There is a lot of skepticism about Chinese filmmaker Yeung Wing-Cheung’s claim that he found Noah’s Ark atop Mount Ararat. For one thing, we’ve heard this before.
As the Christian Science Monitor headline said: “Noah’s Ark discovered. Again.”
Here’s how Benjamin Radford, LiveScience’s Bad Science columnist, framed the discovery on the Monitor’s op-ed page:
Yeung Wing-Cheung says he and a team from Noah’s Ark Ministries found the remains of the Ark at an elevation of about 12,000 feet (3,658 meters). They filmed inside the structure and took wood samples that were later analyzed in Iran. He claims the wood was carbon-dated to around the reputed time of Noah’s flood, which would be remarkable since organic material should have long since disintegrated in the last 5,000 years.
Yeung said that he is “99 percent certain that it is Noah’s Ark based on historical accounts, including the Bible and local beliefs of the people in the area, as well as carbon dating.”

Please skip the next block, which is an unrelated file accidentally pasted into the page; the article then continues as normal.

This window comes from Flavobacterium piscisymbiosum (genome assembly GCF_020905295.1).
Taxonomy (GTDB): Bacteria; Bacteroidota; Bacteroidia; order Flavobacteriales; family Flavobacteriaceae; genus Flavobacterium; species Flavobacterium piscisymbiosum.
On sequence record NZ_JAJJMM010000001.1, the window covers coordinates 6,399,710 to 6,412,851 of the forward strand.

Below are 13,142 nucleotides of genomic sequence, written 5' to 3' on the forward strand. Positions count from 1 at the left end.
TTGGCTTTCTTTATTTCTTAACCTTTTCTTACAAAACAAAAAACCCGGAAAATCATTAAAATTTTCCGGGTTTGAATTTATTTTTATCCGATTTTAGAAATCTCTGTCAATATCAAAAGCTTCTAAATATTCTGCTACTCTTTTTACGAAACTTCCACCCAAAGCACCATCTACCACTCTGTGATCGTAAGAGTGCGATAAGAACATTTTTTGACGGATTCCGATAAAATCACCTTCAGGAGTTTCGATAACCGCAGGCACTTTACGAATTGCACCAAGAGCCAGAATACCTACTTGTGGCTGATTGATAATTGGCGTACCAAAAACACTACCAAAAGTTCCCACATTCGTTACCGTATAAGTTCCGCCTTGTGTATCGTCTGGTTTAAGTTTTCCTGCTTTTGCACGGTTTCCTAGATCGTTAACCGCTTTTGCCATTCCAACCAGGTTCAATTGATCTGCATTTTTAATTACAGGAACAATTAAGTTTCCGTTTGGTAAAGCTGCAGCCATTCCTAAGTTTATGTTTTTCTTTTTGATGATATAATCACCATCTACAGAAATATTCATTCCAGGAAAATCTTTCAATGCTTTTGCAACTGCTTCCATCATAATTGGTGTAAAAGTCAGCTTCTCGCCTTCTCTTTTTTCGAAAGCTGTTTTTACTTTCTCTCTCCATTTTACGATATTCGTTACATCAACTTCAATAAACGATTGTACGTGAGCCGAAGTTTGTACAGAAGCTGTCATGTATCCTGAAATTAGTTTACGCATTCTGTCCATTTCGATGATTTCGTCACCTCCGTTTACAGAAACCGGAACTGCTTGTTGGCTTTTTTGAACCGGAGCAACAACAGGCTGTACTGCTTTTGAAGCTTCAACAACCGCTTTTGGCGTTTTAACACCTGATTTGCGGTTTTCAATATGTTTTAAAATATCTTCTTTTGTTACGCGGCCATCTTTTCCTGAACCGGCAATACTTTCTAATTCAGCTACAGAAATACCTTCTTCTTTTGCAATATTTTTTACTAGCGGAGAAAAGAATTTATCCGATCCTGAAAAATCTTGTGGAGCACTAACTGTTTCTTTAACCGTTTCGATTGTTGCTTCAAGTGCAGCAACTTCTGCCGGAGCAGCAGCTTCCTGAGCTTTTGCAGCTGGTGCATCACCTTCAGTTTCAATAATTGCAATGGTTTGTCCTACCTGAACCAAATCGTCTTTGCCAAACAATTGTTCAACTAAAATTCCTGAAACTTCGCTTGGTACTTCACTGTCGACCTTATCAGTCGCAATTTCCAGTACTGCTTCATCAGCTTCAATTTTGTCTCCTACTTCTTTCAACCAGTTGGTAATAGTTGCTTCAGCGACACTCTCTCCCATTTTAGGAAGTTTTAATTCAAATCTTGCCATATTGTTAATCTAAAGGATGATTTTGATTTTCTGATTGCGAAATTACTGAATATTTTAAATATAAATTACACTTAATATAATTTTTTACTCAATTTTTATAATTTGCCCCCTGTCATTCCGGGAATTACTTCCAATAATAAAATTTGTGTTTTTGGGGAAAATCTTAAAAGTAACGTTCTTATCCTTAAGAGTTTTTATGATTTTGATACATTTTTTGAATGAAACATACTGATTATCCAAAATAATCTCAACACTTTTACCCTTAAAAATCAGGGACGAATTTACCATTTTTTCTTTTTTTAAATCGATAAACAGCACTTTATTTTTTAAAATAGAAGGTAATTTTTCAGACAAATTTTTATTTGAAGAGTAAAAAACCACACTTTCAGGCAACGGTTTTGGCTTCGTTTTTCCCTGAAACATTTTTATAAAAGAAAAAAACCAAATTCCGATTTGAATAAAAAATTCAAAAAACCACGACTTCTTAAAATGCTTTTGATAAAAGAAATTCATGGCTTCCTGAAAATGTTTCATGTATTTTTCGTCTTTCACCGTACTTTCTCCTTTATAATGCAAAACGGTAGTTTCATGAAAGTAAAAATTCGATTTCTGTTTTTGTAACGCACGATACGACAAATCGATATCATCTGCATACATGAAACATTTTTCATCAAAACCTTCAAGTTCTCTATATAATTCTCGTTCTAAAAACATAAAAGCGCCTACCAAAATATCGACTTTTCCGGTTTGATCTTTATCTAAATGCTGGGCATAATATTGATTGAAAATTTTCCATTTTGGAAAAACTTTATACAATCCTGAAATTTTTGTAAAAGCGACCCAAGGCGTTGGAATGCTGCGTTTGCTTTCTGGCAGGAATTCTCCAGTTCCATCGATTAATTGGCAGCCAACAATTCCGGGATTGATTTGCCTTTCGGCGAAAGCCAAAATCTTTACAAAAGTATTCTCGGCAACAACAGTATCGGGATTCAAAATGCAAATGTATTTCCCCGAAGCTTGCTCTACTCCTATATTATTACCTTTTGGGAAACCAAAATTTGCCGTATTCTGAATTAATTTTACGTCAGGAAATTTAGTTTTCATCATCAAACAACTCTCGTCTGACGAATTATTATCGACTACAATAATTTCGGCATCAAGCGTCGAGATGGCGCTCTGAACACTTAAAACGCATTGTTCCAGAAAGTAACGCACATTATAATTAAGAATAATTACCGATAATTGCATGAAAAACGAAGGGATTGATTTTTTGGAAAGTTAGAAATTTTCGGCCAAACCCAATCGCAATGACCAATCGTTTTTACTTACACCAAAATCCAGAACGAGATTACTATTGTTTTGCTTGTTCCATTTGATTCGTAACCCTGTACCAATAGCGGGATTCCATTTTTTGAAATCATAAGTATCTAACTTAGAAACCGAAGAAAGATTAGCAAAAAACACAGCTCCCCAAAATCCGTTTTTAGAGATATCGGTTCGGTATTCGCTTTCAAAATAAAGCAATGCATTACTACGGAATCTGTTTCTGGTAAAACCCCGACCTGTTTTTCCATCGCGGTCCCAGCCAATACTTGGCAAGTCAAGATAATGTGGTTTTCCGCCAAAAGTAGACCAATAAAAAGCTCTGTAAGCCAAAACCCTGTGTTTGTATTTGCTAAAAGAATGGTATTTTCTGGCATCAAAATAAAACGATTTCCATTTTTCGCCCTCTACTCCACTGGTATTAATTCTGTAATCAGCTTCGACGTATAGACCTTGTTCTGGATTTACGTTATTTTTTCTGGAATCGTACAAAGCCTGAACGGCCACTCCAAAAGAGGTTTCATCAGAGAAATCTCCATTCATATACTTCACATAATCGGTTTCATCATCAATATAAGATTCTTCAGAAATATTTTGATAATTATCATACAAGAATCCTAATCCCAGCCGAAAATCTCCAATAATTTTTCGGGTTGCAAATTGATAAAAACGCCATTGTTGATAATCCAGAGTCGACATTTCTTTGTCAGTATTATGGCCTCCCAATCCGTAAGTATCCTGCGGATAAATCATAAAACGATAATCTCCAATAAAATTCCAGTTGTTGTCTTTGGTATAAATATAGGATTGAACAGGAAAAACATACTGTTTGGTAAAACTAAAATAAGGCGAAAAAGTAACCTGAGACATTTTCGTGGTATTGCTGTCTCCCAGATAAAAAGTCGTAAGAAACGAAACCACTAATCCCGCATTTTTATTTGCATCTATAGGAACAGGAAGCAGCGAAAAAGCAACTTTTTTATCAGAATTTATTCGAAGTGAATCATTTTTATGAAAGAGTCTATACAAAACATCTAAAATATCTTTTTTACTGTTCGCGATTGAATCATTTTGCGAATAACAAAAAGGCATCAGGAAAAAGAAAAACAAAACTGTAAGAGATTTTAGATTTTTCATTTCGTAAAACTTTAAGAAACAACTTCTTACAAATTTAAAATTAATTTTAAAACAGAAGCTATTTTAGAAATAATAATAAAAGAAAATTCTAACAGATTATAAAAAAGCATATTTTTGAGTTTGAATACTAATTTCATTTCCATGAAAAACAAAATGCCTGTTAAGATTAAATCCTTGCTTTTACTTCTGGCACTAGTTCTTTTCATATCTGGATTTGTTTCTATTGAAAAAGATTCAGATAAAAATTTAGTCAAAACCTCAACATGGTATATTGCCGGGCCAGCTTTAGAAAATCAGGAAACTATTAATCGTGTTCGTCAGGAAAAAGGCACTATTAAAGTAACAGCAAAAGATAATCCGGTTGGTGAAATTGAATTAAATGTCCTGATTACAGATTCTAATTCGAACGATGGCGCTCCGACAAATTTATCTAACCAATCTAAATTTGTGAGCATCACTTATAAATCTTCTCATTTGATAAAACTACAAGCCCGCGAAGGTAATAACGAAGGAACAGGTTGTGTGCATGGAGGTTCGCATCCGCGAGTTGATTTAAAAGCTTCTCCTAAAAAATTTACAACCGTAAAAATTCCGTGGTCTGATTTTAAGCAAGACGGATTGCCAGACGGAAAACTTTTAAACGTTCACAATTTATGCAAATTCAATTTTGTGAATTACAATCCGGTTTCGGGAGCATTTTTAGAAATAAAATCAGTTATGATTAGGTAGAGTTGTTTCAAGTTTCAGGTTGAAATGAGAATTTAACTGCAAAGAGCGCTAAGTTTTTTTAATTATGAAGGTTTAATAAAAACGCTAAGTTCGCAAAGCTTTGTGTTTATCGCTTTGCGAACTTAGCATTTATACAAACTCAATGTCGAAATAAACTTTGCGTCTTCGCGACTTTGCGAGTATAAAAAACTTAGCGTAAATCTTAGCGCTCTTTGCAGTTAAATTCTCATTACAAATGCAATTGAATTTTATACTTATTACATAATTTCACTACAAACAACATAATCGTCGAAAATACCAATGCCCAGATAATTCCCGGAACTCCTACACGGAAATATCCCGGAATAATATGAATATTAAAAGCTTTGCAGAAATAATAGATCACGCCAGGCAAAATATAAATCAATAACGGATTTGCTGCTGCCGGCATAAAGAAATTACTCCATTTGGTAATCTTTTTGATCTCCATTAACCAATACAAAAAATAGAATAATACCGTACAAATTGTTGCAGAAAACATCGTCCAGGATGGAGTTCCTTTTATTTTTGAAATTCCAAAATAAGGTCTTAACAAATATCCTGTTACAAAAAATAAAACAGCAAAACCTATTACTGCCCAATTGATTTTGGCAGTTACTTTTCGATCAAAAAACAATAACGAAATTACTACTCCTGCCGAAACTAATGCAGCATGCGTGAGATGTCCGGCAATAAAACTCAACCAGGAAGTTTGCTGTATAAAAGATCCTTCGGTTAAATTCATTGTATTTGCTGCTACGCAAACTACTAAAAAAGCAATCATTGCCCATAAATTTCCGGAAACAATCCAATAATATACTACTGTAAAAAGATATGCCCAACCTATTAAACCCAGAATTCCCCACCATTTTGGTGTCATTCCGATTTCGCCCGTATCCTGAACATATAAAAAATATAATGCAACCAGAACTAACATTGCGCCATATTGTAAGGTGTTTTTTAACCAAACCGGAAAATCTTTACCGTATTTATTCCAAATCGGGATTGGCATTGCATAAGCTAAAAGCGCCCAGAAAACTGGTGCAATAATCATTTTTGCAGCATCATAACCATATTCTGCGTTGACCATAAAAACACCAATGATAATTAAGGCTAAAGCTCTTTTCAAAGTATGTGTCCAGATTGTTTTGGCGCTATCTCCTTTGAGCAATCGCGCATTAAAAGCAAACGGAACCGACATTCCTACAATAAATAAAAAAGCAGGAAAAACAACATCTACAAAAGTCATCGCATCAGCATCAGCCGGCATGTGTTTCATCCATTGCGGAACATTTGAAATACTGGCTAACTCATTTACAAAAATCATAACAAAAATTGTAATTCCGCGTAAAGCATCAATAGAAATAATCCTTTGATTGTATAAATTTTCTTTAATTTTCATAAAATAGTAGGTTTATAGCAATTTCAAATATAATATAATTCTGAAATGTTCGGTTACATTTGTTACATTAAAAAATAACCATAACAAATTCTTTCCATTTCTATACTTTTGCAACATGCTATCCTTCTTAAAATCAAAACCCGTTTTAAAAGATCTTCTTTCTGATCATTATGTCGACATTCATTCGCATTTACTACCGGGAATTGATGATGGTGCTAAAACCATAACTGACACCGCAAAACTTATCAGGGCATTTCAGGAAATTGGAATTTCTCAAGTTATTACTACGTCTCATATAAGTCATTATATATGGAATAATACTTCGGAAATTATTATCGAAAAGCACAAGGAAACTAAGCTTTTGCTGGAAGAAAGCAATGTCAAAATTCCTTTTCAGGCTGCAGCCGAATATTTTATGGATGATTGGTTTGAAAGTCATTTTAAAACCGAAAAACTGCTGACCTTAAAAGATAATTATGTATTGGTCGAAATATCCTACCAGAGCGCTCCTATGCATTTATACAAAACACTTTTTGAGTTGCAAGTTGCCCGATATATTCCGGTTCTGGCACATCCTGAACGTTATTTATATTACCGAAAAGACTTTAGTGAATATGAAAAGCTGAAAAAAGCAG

While news of the find is making headlines around the world, there’s one part of the story that Yeung is conspicuously silent about: He is only the latest in a long line of people who claim to have found Noah’s Ark. In fact, there have been at least half a dozen others — all of them funded by Christian organizations — who have claimed final, definitive proof of Noah’s Ark. So far none of the claims have proven true.
One of those news headlines from around the world was from ABC News:
“I’m not quite 99.9 percent sure it’s Noah’s Ark, but they’ve got something,” George Washington University’s Eric Cline told “Good Morning America.” “I’m waiting for them to convince me.”
He suggested it could even be a very old shepherd’s hut.
“I would want to first of all try to figure out their data, verify it,” he said.